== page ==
Girls on the cusp of turning 15 strolled Sunday past tables laden with shiny brochures, pastry samples and centerpieces at the Hall of Flowers.
There were vendors to question about hiring a security guard or renting a limousine, photographers artfully advertising their services, and booths for dresses, makeup, music and food. Hundreds of people milled about at the Miss Quince y Novias Magazine Expo listening to bands and eyeing vendors they might want to use at their upcoming quinceañeras.
A quinceañera, or “quince,” is a coming-of-age party held for Latinas to celebrate their 15th birthday, and often involves a Mass and various rituals that signify reaching maturity, like changing from flat shoes to high heels or having a formal dance with one’s father. Like some modern “Sweet 16” parties or bar and bat mitzvahs, the parties can be elaborate, costing thousands of dollars.
Sunday’s free expo at the Sonoma County Fairgrounds was sponsored by Tacolist.com and California Bissness Magazine.
Among the bustling crowd at the expo was 14-year-old Mariana Patino, who will celebrate her quince Dec. 26 in Mexico, near Guanajuato.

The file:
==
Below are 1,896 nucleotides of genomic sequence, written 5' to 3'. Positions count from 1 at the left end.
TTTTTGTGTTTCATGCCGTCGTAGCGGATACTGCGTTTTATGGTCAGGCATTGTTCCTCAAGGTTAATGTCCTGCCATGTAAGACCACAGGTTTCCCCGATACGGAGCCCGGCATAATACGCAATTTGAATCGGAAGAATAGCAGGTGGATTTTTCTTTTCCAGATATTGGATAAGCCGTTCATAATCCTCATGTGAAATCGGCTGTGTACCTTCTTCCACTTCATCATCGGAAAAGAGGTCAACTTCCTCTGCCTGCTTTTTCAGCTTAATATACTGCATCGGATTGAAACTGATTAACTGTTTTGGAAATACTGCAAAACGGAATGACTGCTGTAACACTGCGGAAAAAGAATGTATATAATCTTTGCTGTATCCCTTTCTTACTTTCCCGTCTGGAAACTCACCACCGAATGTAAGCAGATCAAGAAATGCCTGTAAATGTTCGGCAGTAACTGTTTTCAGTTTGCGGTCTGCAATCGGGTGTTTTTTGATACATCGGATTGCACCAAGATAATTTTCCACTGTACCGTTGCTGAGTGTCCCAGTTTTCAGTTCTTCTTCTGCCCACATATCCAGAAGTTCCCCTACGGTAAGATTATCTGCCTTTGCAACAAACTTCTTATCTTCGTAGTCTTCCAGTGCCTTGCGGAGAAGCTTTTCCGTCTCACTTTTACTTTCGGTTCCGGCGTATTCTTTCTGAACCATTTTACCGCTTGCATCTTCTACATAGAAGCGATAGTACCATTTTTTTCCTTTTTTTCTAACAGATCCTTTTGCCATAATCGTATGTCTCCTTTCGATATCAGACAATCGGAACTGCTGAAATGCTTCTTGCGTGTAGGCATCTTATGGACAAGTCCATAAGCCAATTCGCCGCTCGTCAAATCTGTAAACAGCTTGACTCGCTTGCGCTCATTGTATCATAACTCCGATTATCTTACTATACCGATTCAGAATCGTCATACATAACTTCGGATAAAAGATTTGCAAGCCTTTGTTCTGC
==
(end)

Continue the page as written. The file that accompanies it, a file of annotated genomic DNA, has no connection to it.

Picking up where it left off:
She was at the expo with her mother, Rosa Patino, looking at dresses.
At first Patino wasn’t sure she even wanted to have a quince, but her mother had one — though much simpler than what Patino is planning — and she’s her family’s only daughter. After vacationing in Mexico in December, and seeing what other quinces looked like there, she was convinced.
“Seeing how fun they looked, that’s what made me want one, too,” said the Mark West Charter School eighth-grader.
Even though it’s in December, Mariana and her mother were at the expo to get a head start, looking at the dresses and decorations. The family will have a pastor from Mexico City come up, and Mariana wants a pastel color palette, but beyond that there’s much to be planned.
“It’s going to be very unique,” Mariana said. “That’s what we’re going for.”
Fourteen-year-olds Jocelyn Ortiz and Anali Espinoza also were at the expo, checking out dresses and decorations.
Anali’s quince is July 29. Her dress is set (pink-champagne colored with a full skirt) as is the food (fajitas) and the venue (Petaluma Fairgrounds), but she’s still hunting for someone to do her makeup.
Even though she’s wanted to have a quince since she was a kid, as the date got closer the Casa Grande High School freshman wasn’t so sure anymore.
“This year and last year have been really tight for my parents,” she said. “But my mom had a quince, so she really wants me to have one.”
Jocelyn, an eighth-grader at Hilliard Comstock Middle School, has more time before her quince date of Jan. 3, 2018. Her family is headed to Jalisco, Mexico for the event.
“I’ve been thinking about it since I was 12,” she said during an afternoon spent looking at dresses.
Her dad, she said, is excited for the event because her older sister didn’t want a quince.
“He didn’t have the chance with her,” Jocelyn said. “So I’m giving him that chance with me.”